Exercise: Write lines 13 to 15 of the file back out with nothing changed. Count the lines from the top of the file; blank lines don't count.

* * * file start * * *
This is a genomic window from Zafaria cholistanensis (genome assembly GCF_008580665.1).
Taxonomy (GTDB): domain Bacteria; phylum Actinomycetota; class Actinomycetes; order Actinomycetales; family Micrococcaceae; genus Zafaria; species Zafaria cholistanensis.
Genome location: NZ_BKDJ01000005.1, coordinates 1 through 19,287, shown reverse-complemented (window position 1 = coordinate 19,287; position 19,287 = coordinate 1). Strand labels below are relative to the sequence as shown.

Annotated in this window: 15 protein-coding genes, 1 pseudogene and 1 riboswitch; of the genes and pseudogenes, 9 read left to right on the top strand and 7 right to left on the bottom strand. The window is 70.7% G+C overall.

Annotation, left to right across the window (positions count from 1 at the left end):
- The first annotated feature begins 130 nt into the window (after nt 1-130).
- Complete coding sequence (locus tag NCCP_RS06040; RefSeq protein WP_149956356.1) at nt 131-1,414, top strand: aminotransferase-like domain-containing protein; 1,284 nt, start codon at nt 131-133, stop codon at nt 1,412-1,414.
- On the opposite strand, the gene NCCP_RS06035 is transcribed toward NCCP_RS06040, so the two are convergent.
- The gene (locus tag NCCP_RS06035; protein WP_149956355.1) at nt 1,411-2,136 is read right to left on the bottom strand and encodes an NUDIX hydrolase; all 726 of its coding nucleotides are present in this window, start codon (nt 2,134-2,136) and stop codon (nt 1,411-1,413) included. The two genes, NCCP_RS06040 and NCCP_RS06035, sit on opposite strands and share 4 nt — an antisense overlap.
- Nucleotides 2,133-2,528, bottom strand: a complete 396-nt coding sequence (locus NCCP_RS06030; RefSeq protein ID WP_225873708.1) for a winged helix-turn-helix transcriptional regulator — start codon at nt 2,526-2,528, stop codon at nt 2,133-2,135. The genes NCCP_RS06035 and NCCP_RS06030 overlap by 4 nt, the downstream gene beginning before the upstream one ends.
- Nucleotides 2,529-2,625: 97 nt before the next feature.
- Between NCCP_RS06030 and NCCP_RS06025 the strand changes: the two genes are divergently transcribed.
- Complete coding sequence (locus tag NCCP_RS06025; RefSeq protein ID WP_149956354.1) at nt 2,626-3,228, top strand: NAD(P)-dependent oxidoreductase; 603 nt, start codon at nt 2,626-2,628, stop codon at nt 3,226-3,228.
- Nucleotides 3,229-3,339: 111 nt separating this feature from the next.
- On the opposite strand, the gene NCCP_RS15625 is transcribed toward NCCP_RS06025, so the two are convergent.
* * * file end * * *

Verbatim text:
- Complete coding sequence (locus tag NCCP_RS06025; RefSeq protein ID WP_149956354.1) at nt 2,626-3,228, top strand: NAD(P)-dependent oxidoreductase; 603 nt, start codon at nt 2,626-2,628, stop codon at nt 3,226-3,228.
- Nucleotides 3,229-3,339: 111 nt separating this feature from the next.
- On the opposite strand, the gene NCCP_RS15625 is transcribed toward NCCP_RS06025, so the two are convergent.